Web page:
• Aggregate the clearinghouses and abstract away the technical complexity (differences in clearinghouse APIs) and operational complexity (some clearinghouses use SFTPs as their processes are quite asynchronous).
• Interface directly with willing insurers to get access to their enrolled lives. As an incentive, you could pay them per successful API call. This would also give them an avenue to reduce the humans in the loop in their verification systems (currently, as a last resort, a provider can call an insurer on the phone and verify that a patient is eligible). Most insurers should have a portal where providers can go to check a patient’s eligibility already, so the underlying infrastructure already exists.
• You could retrieve this information from the government. There’s prior art for government providing private citizen data to authorized parties; the IRS enables private companies to retrieve tax data for certain reasons and uses (for instance, ModernTax and TaxBit). This vector will require a ton of lead time, but as far as I can tell, it’s the only way to actually tell whether a patient is uninsured. I am less sure about how this would work, because governments don’t reliably respond to economic or experience incentives, but it’s an approach worth exploring.
• Buy claims data: there’s already prior art for buying patient claims data from insurers and clearinghouses. Lots of companies do this. For the routing layer use case, buying claims data is a treadmill. People change their insurance frequently enough that you’d need to constantly buy claims data to stay up to date, which would make this far more expensive than the other models. If you had a just-in-time exchange for claims data, you could probably reduce the costs — but still, this would be quite lossy from both a financial and a coverage perspective.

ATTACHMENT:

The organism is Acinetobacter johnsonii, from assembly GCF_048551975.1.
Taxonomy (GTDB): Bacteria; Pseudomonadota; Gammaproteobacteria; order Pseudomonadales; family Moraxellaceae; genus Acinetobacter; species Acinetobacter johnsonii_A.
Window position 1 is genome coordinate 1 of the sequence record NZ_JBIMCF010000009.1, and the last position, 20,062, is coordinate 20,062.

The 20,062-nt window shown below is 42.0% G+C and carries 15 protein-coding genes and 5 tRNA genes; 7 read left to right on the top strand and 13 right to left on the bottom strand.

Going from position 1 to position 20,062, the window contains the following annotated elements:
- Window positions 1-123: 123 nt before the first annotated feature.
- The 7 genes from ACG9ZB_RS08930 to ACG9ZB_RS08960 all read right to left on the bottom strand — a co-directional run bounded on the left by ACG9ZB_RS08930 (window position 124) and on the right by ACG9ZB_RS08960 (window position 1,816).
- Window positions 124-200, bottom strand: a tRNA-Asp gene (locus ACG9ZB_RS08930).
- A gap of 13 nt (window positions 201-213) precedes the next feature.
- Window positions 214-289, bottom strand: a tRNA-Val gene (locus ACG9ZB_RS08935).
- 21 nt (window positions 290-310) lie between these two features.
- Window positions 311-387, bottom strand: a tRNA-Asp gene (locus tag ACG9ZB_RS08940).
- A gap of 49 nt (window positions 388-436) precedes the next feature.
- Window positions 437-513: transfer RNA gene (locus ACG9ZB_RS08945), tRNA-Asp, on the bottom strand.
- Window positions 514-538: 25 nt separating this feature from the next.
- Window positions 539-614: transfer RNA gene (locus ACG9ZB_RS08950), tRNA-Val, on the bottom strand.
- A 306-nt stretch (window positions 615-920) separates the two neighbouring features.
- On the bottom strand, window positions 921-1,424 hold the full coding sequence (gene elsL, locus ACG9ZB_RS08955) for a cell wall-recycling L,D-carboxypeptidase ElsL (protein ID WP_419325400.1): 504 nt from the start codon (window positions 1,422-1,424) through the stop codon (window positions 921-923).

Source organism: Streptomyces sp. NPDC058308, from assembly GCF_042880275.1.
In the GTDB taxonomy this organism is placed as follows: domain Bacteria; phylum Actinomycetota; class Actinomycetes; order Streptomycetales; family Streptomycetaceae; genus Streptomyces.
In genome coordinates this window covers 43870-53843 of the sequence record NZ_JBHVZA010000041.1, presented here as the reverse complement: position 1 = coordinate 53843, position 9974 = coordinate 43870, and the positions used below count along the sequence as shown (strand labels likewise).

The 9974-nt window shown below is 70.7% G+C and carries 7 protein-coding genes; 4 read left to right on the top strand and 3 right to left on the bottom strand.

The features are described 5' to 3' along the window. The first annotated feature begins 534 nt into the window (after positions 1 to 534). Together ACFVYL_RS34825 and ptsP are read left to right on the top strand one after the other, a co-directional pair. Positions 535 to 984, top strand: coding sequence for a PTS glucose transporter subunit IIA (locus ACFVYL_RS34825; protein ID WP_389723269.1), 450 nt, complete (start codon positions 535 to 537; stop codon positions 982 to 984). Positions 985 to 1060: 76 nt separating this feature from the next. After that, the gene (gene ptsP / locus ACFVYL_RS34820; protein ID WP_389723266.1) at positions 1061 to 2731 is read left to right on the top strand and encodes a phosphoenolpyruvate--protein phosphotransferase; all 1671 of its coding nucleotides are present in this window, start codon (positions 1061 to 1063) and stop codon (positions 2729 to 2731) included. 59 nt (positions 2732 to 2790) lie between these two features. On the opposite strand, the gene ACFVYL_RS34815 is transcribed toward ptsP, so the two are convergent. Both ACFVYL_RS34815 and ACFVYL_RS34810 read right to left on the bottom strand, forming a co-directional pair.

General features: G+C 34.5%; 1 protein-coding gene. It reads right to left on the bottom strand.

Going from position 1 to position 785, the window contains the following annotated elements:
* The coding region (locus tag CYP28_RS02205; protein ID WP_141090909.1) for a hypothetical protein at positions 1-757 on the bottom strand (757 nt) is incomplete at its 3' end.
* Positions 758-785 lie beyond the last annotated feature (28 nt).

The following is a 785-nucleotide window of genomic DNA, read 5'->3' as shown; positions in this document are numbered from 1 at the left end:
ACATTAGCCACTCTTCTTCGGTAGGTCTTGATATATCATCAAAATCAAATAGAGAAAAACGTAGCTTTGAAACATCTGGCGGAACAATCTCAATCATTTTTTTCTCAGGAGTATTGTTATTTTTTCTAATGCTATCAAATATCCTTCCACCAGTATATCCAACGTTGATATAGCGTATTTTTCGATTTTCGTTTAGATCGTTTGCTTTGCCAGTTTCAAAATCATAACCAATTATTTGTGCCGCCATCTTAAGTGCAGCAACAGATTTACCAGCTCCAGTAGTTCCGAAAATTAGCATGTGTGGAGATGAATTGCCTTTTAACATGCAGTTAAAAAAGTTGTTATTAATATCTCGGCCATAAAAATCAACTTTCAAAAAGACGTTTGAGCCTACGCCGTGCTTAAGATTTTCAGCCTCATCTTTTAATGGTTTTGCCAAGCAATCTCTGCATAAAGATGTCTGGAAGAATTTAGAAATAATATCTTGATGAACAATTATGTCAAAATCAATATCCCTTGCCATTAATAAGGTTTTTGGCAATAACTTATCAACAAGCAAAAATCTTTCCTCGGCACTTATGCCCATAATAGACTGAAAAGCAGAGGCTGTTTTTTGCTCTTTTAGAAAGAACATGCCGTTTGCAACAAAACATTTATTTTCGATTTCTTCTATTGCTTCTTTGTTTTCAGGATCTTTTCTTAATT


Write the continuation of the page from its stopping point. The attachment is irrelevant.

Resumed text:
For the service, you’d return a synchronous response to every API call. The response would do one of three things:
• Be empty but promise an asynchronous response
• Confirm that the patient was uninsured
• Return the patient’s actual insurances (plural if they have more than one) with a recent use date (the last time a claim was filed against that insurance)
For async responses, where you’re unable to detect a patient’s insurance coverage in real time, you’d post a webhook later and just have a [n] day SLA, by which time a developer could simply assume that no insurance payments are forthcoming. Alternatively, you’d enable the developer to include the appointment date in the API request, and the service could give it priority or respond prior. Additionally, you could bundle eligibility verification, so you’re not only returning the patients coverage, but also verifying that your providers can accept the patient in network, and returning the deductible, copay, and coinsurance so that you can predict the patient’s out-of -pocket costs.
In early explorations and prototyping of this, we’ve already encountered a couple of failure modes. First, clearinghouses often return vision and dental insurance payors, instead of medical. In addition, even when medical insurance coverage is returned, it’s returned with incorrect details. For example, the right plan will be returned, but attached to the wrong payor (imagine the correct Aetna plan appended to Cigna as a payer). Cleaning this up will take some creativity.
I think there would be four large categories of users. First, every full-stack healthtech company that delivers care and bills insurance — I see new startups experimenting with new care-delivery models daily. Carbon Health also falls into this category. Second, EHR providers would offer this as a value-add service to the doctor’s offices and health systems they serve. Third, companies that handle appointment scheduling and patient intake on behalf of care providers — using a service like this would enable them to more cleanly match patients to in-network providers. Finally, health marketplaces would use this to enrich their matching algorithms, and match patients to providers and specialists that are in-network.
The experience we want to create is simple: for patients to never take out an insurance card again. No more typing, no more typos, no more fumbling for your wallet, no more awkwardly scanning your insurance card over and over again when the camera doesn’t work. We can discard those awkward rituals. Just know what you’re in for, and walk in, and get care.
As always, please let us know here if you have questions or feedback.